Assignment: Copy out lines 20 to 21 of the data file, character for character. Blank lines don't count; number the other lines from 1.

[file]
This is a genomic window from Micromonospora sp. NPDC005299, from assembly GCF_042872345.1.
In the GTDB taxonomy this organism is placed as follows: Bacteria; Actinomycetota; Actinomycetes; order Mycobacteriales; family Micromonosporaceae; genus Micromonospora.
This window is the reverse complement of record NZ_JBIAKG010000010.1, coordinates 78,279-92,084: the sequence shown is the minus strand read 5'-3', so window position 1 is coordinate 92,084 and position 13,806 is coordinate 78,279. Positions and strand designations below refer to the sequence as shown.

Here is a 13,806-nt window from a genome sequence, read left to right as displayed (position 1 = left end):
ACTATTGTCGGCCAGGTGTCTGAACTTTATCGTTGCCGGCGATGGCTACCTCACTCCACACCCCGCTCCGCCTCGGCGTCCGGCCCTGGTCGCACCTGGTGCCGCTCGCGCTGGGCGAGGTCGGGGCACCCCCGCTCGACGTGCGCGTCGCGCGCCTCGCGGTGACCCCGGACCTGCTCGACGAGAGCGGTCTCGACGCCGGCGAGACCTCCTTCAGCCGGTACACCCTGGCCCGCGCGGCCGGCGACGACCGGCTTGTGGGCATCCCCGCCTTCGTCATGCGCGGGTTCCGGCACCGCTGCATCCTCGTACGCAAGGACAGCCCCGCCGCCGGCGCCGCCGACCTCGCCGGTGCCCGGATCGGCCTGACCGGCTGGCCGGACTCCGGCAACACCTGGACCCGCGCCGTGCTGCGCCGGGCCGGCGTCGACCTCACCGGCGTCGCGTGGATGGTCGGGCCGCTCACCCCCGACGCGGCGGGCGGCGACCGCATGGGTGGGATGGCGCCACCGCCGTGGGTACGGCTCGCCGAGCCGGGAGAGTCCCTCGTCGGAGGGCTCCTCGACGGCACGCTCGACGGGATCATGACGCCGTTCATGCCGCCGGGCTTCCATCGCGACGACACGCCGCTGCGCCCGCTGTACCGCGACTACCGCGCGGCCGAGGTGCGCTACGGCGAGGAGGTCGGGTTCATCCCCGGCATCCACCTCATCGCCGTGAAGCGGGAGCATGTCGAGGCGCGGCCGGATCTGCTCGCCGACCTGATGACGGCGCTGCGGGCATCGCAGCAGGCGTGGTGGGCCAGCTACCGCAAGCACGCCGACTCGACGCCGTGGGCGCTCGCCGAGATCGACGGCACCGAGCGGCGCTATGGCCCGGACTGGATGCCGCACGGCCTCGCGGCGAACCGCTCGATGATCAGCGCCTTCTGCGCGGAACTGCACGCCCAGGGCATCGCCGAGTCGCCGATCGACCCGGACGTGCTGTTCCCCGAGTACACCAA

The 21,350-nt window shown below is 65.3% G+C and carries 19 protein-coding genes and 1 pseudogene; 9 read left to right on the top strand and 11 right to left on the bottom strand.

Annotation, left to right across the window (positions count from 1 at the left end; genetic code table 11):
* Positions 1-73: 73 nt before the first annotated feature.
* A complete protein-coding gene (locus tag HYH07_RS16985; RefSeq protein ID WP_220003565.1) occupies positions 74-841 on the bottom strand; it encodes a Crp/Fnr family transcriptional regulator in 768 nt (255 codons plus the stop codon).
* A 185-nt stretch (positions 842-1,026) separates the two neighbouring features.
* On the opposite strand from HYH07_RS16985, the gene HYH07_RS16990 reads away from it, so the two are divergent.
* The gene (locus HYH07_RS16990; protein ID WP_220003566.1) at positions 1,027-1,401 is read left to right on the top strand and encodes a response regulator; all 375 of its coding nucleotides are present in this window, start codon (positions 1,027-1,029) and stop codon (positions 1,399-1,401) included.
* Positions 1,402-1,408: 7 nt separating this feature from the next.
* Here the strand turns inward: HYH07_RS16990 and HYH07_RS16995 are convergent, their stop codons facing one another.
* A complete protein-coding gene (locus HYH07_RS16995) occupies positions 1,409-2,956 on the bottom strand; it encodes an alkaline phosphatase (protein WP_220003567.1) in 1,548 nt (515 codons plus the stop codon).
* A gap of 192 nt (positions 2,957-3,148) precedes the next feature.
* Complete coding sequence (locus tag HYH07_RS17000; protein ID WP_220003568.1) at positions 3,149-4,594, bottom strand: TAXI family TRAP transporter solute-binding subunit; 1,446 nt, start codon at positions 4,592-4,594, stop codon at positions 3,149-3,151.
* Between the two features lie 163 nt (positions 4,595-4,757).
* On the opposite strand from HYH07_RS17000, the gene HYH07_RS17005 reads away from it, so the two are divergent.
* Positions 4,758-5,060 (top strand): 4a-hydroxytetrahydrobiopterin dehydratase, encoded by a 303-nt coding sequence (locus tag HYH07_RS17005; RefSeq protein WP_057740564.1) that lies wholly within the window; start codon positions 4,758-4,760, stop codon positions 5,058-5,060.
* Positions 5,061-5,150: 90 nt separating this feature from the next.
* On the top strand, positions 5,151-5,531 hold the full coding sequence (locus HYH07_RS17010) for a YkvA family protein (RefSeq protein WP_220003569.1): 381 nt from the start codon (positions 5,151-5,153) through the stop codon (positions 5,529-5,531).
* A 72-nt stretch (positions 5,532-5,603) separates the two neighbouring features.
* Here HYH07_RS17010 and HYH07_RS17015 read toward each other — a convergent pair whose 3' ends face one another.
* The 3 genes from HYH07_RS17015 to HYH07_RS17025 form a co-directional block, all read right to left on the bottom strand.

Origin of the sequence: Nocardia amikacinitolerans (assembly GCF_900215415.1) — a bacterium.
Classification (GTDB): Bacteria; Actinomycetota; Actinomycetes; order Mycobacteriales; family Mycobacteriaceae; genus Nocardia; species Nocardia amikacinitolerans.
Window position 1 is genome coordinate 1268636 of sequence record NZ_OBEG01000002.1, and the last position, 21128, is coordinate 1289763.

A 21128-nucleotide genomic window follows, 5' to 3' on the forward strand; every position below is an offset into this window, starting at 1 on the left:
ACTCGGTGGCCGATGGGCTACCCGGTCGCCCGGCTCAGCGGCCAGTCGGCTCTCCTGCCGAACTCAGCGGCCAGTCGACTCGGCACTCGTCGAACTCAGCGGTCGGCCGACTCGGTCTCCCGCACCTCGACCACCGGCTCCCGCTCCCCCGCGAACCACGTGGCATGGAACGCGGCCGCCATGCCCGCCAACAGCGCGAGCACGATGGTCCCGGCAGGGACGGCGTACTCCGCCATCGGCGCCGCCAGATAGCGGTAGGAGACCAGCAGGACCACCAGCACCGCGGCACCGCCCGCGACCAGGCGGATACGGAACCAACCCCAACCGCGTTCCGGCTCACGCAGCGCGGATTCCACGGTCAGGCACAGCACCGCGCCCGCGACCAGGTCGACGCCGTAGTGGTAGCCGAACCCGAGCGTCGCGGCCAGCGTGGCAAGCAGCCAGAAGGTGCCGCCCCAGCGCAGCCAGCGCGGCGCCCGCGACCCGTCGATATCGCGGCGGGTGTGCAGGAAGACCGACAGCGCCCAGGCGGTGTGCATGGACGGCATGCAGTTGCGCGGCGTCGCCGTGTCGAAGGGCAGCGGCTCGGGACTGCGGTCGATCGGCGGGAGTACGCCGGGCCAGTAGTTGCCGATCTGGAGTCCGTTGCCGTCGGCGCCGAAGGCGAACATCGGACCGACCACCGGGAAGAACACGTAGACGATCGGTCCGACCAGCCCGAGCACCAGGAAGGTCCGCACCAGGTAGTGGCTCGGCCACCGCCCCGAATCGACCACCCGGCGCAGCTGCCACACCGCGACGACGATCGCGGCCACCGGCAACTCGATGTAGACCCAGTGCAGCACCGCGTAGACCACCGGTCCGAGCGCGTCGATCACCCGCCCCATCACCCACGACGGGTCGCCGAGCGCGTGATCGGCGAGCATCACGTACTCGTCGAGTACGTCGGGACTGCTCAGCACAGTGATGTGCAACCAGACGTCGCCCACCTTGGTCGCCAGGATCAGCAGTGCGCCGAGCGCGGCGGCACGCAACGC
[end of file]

* Positions 4,758-5,060 (top strand): 4a-hydroxytetrahydrobiopterin dehydratase, encoded by a 303-nt coding sequence (locus tag HYH07_RS17005; RefSeq protein WP_057740564.1) that lies wholly within the window; start codon positions 4,758-4,760, stop codon positions 5,058-5,060.
* Positions 5,061-5,150: 90 nt separating this feature from the next.